After my boys came home and the honeymoon officially ended (which, in all truthfulness, only ended for one of them, because we never even honeymooned with the other), and we were thrown headfirst into a spiral of trauma-induced behavior, I became hyper-aware of the fact that if we had any hope of all at surviving this gig, we needed to have fun.
For quite a while, I made it my mission to keep things light and fun in the midst of our trials. It was easier then because at that time I craved it like I crave Ben & Jerry's Americone Dream.
To help the big kids cope with their adjustment, we extended the big kid's bedtime so they each had our time doing whatever fun things they wanted, from playing 30 million back-to-back games of Blokus (which was fun until my 8 year old routinely starting kicking my ass at it), to creeping ourselves out with Nancy Drew mystery computer games (I'm a weenie, you bet), to having sundae parties and watching scary movies.
I sought out fun for the Mister and I. We employed babysitters and had date nights once the little ones where in bed. We watched movies curled up on the couch, or when the weather was decent, we'd sit outside under the patio twinkle lights and share a beer. Sex and intimacy happily became a huge priority for both of us.
I sought out things for myself, too. Many times I couldn't leave the house due to the Mister's travels or needy children, but I sought out new series of books to read (Charlaine Harris, anyone?), continued with favorite series (Janet Evanovich.) We subscribed to cable and I learned that I LOVE TRASHY CABLE TV-SERIES. The trashier, the better. And I'm not afraid to admit it.
Somewhere along the way, however, I lost that focus on fun.
And life has suffered.
Now, I'm not saying that this recent accumulation of problems is all my fault, or all the fault of the lack of fun.
I am saying, though, that in living a life with traumatized children, it is really, REALLY, REALLY important to have some sort of fun in your life.
I was all set to blog about all my lofty fun goals for this holiday season. Pumped and ready for fun.
Then the dreaded "Blogger's Curse" stepped in.
I just finished up with a situation with Miles. The holidays are hard for him, and a day with everyone at Grandma's house has sent him spiraling out today, despite my best efforts to keep things calm and routine for him. Today, I sent him outside, all bundled up, to empty the compost containers into the large compost bins. Typical kid chore. One that all of my children have done about a billion times.
After a while, I realized Miles had not come inside. I peeked out the door, and there my boy was, choosing to stand outside hollering and wailing and screaming in the cold. Why? He wanted to use a different door that he could not access. Instead of asking Mom for help with the side door, he chose to stand outside in the freezing cold, crying and hollering.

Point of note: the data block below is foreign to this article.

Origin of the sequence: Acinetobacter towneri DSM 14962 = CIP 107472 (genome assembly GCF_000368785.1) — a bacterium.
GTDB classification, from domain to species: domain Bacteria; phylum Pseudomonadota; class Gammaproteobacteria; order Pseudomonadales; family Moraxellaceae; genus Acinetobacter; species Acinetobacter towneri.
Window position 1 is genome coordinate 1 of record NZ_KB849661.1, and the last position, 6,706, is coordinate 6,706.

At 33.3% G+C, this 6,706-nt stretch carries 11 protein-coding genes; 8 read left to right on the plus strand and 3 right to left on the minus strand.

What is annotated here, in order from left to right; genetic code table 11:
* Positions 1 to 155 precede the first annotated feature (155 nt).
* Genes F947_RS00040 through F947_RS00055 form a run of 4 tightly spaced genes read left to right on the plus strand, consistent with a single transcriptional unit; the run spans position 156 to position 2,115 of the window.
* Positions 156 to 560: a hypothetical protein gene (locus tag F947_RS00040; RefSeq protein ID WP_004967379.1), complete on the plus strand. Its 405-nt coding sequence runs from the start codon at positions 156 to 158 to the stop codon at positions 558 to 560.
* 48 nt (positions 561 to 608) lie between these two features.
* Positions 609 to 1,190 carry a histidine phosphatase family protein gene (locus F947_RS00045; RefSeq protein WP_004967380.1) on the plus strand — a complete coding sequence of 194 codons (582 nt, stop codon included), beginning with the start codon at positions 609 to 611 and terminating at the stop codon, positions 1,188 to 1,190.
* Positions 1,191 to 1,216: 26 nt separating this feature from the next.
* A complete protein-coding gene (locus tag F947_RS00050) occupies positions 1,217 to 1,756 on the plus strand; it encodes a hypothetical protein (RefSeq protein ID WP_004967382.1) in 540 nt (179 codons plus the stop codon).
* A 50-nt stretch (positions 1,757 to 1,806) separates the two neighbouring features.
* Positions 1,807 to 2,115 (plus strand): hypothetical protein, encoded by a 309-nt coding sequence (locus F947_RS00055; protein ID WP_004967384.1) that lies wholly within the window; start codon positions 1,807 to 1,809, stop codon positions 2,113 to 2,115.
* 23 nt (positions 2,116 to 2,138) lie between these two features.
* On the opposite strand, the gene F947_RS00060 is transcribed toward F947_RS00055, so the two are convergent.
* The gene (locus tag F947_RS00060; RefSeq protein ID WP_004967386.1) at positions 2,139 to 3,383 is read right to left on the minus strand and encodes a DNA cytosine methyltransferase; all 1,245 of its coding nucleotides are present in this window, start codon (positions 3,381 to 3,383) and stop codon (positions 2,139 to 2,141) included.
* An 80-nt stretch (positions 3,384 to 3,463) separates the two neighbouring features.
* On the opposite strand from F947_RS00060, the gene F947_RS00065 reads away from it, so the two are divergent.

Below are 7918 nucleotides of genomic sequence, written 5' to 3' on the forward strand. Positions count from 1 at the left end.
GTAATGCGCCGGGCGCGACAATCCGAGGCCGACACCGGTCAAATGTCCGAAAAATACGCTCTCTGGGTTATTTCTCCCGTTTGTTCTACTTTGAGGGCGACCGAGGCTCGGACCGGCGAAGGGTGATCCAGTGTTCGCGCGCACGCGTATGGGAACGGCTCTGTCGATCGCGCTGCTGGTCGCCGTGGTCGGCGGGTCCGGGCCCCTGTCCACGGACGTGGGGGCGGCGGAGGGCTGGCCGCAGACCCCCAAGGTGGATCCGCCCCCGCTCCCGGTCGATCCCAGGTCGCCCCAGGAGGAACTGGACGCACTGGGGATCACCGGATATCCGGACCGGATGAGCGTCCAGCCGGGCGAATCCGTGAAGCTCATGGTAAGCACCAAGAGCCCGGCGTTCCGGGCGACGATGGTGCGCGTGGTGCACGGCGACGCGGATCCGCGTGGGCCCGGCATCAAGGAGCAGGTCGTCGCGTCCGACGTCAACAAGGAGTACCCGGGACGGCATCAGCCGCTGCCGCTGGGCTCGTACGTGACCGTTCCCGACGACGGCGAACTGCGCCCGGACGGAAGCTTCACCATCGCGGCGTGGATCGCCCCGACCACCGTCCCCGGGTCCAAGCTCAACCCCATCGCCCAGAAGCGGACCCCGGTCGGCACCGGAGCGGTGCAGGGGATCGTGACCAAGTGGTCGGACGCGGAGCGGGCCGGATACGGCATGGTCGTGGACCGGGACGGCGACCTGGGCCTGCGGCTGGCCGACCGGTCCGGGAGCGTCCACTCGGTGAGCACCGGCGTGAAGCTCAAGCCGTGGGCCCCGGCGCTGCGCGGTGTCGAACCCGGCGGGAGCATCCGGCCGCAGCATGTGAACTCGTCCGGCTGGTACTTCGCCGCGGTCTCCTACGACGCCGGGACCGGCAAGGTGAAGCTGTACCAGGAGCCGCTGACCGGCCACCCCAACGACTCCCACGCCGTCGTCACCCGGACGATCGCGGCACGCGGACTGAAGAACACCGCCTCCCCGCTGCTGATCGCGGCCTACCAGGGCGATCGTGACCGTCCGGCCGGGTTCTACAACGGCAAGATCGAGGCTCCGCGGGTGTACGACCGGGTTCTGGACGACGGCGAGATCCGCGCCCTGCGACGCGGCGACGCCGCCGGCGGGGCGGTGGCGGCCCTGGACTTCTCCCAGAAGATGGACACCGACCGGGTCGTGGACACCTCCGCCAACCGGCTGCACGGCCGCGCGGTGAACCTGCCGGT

I will completely admit: it is NOT easy having a kid who would rather freeze to death than do something as simple as saying, "Hey Mom, can you open this other door for me?" It hurts to see how trauma affects him. It hurts to have a kid who acts as though having to interact with their Mom is about as appealing to them as eating dog poop. It's hard to parent a kid like this. I totally wanted to just say, "Well, fine then, stand out there and freeze."
But with a trauma kid, you can't. One, he would stand out there until he passed out from hypothermia, no doubt (no, I'm not kidding. Or exaggerating.) But most importantly, doing so just reinforces the unhealthy mumbo-jumbo in his head.
Instead, I ushered him inside, warmed him up, and talked him through the situation calmly. Do you know that it is dangerous standing outside in the cold? (yes.) And that's it's not being a very good boss of your body to do that? (yes.) And did you see how Mommy is a very good boss and loves you so much that she will make those choices to keep you healthy for you, when you are not able to make them for yourself? (loooonnnggg pause, lots of screaming, crying, carrying on. Then a quiet, 'yes.') And why does Mommy do all that (because you love me.)
Is there beauty in the above scenario? Sure, at the end. Is a lesson learned? Maybe. Is a bond being built? Slowly, but surely, I think it is.
But to paraphrase my dear Corey, Oh. My. Head. I repeat that scenario and dialogue about a trillion times a week. And it is not fun. Even when it works out and I'm able to keep my cool and keep a situation moving and healthy, it is hard and it hurts and it is exhausting.
But those hurts and exhaustions are all the more reason why I have to get back at trying to enjoy life with my family. Both in gentle ways with my hurting children (the holidays, all the excitement, lack of routine, and relative spoiling, for some of my children it's just too much,) and in ways which my other children and husband find fun and joyful.
And I need to work on finding ways for our new family unit to have fun that is joyous to all of them. Because we have different "family fun" parameters now which need to be taken into account.
At times, when I'm sick and exhausted or just fed up, this task seems nearly insurmountable. Yet, if I could do it before, I can do it again. And I must. Because life is just too short and difficult not to put a focus on fun.